The young core for the Thunder had a tough night defending Wood from every aspect. Hopefully, he keeps this play up. Silas loved the space that was created throughout the game for Wood, which included the help from Eric Gordon, as he continued to play better. Wood continues to develop underneath the Silas umbrella. He had a great feel for off-the-dribble shooting a few times. Wood becomes more dangerous when space is created on the court.

"It allows me to show what I can do. It allows the floor to be open and I can create for other guys and create for myself," Wood said.

As Gordon continues to impress, his teammate Kevin Porter Jr was amazed with his performance.

Gordon looked marvelous inside and outside of the paint, as it looked like a time ripple. The younger guards of the Thunder had a tough time staying in front of Gordon. His size and strength gave the Thunder a huge problem. Gordon is shooting the ball better too, as he is shooting the three-ball at 70 percent this season. Although it's a small sample size, Gordon is trying to overcome his shooting struggles from last year. Gordon finished with 22 points on 66 percent shooting versus the Thunder.

"EG is the biggest part of this squad," Porter said. He comes in and just scores. We need somebody off the bench to do that. He is our guy when me and J come out, it's EG time and he knows that, and comes in aggressive. So much energy on the bench, and we need that every night from him if we want a chance to win."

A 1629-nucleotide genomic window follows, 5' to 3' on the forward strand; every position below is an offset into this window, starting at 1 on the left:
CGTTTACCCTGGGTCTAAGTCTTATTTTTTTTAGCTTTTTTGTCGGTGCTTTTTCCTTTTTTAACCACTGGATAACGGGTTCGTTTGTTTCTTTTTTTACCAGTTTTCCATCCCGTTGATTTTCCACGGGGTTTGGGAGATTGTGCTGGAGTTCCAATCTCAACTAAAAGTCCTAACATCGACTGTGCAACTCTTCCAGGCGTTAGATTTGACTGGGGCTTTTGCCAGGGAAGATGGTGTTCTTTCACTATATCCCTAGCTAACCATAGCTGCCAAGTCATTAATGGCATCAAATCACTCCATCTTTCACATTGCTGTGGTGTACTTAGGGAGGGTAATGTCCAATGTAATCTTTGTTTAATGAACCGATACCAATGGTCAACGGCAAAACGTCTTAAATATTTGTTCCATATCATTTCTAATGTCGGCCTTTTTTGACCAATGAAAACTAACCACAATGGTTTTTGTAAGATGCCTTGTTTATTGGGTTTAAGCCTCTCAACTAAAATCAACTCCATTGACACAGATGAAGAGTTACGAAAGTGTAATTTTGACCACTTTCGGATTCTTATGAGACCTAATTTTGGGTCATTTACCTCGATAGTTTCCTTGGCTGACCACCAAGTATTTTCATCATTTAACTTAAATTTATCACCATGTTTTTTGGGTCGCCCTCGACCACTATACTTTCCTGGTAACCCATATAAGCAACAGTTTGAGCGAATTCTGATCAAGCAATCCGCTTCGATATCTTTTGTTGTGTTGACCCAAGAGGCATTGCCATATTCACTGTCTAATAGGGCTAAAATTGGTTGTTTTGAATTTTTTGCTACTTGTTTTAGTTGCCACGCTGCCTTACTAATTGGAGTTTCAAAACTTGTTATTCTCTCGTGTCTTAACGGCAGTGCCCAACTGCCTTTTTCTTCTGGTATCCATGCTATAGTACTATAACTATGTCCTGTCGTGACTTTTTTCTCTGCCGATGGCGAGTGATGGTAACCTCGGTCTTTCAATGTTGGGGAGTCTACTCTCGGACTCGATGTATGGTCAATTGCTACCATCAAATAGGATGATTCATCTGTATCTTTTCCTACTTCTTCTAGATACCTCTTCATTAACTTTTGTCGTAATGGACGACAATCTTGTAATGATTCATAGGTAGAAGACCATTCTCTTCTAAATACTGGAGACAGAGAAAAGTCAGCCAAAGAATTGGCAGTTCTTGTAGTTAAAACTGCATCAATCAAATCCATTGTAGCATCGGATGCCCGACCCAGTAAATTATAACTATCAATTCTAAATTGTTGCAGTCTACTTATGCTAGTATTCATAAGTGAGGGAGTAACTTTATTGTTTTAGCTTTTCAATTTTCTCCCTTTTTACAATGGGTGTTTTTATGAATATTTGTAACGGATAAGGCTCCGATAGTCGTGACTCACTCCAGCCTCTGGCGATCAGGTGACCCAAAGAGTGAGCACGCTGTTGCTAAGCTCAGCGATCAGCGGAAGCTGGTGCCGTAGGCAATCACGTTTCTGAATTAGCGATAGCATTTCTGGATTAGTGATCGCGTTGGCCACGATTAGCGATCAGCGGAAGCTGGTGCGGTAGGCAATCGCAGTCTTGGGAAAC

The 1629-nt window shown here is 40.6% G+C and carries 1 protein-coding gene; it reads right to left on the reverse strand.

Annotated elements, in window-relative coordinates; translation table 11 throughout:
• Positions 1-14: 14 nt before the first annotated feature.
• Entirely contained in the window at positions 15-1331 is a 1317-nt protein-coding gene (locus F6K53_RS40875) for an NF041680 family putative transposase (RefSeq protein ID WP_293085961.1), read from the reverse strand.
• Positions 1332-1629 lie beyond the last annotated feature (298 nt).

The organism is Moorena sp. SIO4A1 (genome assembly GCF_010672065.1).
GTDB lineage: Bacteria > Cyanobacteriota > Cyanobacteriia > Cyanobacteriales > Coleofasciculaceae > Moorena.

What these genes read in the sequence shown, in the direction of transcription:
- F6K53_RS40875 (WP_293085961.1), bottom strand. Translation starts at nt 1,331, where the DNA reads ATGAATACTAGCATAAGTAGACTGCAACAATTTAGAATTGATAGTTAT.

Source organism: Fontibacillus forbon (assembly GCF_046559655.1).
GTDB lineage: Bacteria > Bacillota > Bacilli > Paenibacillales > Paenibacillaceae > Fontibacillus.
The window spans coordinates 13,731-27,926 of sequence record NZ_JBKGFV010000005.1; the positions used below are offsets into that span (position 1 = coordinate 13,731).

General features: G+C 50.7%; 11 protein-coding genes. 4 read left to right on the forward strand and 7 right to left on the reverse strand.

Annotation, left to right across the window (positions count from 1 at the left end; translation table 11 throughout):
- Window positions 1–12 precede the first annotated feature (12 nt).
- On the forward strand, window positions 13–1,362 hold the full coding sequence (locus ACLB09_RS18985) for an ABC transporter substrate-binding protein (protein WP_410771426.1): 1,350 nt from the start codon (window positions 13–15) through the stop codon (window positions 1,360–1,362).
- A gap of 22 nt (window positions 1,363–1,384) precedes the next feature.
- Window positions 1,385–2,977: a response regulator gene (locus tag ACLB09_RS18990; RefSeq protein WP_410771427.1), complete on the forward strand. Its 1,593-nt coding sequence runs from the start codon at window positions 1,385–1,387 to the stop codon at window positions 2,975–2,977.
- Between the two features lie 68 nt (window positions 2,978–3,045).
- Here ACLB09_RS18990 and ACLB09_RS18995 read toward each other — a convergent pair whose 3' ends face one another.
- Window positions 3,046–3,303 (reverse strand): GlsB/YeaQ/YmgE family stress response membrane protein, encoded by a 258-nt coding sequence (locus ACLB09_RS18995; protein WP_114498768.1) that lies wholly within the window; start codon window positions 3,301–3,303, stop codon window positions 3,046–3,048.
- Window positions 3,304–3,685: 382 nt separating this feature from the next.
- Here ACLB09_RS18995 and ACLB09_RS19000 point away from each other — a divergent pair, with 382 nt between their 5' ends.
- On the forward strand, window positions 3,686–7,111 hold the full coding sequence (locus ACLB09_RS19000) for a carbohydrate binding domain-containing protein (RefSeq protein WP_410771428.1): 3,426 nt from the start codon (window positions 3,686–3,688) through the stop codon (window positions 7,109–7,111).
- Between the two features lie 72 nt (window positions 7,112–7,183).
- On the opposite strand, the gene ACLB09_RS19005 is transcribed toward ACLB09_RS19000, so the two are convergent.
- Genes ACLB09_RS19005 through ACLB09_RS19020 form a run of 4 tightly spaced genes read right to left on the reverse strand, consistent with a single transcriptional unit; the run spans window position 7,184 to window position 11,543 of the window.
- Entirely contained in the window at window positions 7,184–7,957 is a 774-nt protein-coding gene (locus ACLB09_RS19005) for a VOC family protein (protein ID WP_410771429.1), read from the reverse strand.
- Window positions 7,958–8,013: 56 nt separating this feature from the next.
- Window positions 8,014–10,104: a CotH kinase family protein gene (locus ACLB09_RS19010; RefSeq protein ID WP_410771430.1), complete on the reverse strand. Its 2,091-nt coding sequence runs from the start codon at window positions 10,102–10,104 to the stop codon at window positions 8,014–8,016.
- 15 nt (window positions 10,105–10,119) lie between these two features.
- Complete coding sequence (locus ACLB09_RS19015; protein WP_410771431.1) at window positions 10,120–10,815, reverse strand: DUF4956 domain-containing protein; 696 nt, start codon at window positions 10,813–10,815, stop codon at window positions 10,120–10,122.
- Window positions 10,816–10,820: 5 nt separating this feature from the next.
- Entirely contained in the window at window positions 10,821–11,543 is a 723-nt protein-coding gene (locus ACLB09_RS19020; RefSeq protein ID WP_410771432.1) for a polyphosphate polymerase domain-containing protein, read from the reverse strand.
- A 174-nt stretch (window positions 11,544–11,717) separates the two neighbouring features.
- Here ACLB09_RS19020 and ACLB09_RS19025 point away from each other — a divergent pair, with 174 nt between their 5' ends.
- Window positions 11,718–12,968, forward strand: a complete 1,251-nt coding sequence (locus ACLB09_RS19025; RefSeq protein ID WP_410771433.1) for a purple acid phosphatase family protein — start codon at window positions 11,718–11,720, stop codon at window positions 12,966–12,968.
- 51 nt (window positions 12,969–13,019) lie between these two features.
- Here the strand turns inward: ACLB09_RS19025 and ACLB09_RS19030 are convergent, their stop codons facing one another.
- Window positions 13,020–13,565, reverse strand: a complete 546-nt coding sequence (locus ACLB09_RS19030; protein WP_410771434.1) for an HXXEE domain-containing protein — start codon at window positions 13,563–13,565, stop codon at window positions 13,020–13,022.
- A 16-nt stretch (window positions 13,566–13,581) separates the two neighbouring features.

As I recently mentioned Porter, his facilitation did look better versus the Thunder than the Timberwolves. Porter had nine turnovers in his first game but managed to have two Friday night. He made great slip passes and found open teammates in the open corner. Porter forced a good number of passes versus the Timberwolves but looked more relaxed Friday night. The hardest position in the NBA is the point guard position, but Silas will not allow Porter to fail. Instead of nine turnovers, Porter dished out nine assists. Silas said:

"Bounce back right, going from nine turnovers to nine assists… I think he had two turnovers tonight, which is great. He is making plays for his teammates, and he was really focused."

Porter's shiftiness and creative ability allowed his teammates to get open looks near the rim. He had 18 points because of his step-back threes and first step going towards the basket. Thankfully, Porter is a great ball handler, which confuses defenders on different spots on the court. It's almost like watching a ballerina skate on ice in the Olympics. Hopefully, his confidence continues to get better throughout the year. Porter shot the three-ball at 50 percent tonight. Efficiency is key for Porter this year.

"I'm just trying to let the game slow down," Porter said. "I had a lot of turnovers last game and I just wanted to piggyback and learn from them and learn from some of my forced passes and reads. And sometimes I still force it a little bit. My guys hate that, and sometimes I'm still passive and I'm working on that. When to pass and score and bounce it out, and tonight I felt like I did a good job of that."